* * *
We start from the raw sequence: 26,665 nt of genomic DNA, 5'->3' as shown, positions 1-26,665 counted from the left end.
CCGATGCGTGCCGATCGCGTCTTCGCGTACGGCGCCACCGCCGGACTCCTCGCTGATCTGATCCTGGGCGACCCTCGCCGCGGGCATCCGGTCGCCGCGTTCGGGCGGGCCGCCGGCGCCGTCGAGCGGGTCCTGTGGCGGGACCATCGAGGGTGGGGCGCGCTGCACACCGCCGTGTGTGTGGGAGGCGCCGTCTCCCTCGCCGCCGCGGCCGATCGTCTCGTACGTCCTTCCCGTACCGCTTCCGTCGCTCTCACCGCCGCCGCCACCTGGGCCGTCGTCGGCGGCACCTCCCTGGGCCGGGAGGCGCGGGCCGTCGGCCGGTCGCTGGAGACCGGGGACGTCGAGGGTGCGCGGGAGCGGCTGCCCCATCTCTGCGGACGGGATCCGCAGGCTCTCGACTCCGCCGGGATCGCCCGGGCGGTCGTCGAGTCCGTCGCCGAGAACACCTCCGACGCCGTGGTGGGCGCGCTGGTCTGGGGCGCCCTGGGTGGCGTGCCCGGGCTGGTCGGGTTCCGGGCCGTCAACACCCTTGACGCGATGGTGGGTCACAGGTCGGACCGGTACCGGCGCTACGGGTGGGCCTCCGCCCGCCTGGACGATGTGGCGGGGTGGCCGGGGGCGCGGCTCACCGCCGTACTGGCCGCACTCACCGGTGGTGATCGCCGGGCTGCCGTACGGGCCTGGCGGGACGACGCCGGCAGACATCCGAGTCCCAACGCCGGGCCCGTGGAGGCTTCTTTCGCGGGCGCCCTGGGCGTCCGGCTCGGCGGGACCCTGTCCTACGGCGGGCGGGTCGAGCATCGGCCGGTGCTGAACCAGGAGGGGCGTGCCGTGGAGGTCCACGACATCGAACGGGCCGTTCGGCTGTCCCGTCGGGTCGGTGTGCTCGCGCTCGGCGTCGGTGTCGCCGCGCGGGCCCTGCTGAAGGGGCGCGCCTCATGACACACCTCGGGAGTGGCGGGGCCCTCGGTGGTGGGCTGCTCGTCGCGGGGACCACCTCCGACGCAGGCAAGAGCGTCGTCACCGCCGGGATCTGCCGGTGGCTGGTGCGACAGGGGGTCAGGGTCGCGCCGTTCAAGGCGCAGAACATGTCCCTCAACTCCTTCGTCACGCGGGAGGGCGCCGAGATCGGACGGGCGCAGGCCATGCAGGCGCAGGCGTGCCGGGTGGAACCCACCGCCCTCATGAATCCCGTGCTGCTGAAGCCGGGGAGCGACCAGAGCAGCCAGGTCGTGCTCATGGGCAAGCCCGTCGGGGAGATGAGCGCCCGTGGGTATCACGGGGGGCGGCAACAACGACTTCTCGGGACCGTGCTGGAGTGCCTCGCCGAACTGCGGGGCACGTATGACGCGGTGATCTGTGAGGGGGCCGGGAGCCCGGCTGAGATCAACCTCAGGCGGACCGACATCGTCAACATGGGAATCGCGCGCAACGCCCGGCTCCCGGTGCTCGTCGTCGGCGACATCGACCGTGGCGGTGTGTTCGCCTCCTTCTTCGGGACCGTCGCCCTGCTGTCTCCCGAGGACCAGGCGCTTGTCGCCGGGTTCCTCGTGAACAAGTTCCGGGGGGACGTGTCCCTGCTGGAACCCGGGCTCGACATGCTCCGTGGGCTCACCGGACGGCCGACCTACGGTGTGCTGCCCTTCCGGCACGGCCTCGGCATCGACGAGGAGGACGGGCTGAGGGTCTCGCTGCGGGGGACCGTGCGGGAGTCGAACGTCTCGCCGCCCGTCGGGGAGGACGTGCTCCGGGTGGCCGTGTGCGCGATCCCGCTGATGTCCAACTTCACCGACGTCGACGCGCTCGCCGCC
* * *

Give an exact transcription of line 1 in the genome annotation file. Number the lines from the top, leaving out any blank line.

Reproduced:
We start from the raw sequence: 26,665 nt of genomic DNA, 5'->3' as shown, positions 1-26,665 counted from the left end.